Growth Potential? The NDP Is Consistently More Popular in Provincial Elections than in Federal Ones

In federal politics the NDP has been the perennial third party. With the exception of 2011 election, the federal party has never finished better than third. The party’s lack of success is surprising given the extent to which elections in many other democracies developed into competitions between a major centre-left party like the NDP and a centre-right party. Australia, Britain, France, and Germany all have centre-left parties that have been far more successful than the NDP has been. What is perhaps more striking is that one does not need to even look outside of Canada to find centre-left parties with more success than the NDP. The NDP, and its predecessor the CCF, have had success at the provincial level. New Democrats should look carefully at provincial elections in order to determine what they need to do be successful as well as what conditions need to be present for them to be able to compete for government.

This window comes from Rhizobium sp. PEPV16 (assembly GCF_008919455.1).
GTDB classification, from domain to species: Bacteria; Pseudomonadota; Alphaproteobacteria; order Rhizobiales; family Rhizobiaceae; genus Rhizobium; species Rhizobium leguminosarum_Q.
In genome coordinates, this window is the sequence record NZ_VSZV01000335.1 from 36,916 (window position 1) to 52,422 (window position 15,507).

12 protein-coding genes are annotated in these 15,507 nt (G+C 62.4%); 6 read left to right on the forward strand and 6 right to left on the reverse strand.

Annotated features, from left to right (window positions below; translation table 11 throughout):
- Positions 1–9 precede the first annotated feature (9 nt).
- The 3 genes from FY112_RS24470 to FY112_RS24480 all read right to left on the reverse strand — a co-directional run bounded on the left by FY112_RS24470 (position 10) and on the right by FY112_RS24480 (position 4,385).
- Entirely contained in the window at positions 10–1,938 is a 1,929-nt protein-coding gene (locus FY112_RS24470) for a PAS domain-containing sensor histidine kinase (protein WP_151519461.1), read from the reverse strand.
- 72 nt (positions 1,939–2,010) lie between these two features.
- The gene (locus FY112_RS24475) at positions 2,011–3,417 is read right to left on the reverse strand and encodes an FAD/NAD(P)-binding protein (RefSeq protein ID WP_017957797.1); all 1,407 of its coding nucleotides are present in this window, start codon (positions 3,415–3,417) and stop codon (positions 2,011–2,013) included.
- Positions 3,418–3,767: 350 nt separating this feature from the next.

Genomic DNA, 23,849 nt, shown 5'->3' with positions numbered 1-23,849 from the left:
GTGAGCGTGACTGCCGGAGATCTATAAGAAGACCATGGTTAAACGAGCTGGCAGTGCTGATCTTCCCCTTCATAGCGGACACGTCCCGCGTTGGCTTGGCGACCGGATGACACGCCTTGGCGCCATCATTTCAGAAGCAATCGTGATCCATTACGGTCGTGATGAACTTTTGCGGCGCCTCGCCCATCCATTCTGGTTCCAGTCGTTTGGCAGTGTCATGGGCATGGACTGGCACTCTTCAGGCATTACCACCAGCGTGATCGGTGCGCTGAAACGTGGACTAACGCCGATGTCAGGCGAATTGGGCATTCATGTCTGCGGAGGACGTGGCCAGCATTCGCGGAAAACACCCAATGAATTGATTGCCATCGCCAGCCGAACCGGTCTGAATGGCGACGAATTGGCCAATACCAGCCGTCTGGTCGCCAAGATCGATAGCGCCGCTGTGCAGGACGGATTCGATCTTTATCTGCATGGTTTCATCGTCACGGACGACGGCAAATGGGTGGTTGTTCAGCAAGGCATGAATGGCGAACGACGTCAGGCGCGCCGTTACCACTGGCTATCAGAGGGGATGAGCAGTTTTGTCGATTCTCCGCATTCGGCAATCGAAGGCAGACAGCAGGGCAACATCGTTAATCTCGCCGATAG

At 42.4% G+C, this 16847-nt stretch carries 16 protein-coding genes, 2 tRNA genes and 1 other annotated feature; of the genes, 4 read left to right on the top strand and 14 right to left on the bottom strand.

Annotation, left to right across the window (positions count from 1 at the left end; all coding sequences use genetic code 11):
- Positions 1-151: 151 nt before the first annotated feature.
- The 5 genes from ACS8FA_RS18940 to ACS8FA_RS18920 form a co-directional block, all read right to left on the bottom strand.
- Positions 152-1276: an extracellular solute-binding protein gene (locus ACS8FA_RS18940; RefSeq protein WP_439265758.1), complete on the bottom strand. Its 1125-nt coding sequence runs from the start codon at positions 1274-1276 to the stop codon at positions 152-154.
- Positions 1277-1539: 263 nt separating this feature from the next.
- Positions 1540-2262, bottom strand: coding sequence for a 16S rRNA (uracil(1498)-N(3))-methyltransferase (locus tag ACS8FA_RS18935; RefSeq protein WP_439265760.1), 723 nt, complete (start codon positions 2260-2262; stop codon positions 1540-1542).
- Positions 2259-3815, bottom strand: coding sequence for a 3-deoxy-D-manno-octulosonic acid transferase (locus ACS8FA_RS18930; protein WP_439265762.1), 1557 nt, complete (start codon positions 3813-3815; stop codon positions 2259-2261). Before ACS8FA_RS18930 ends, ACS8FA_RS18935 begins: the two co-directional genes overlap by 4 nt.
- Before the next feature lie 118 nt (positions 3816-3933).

The graph below shows the difference in vote share between the CCF/NDP in provincial elections and federal elections. The lines show the average difference between the provincial party’s vote share in a province and the federal party’s vote share in all provinces and in just Western Canada and Ontario*. In every year since the 1940s, except the years surrounding the 2011 election, the difference is positive with the provincial parties outperforming their federal counterparts§. Outside of the maritimes, where the NDP provincial parties have been particularly weak, the difference is even more pronounced. In Ontario and Western Canada the NDP has not done as well federally as provincial since the 1940s. The gap between the federal parties since the early 1980s has been large, for most years over 10 percentage points.

Difference Between NDP Provincial and Federal Vote Share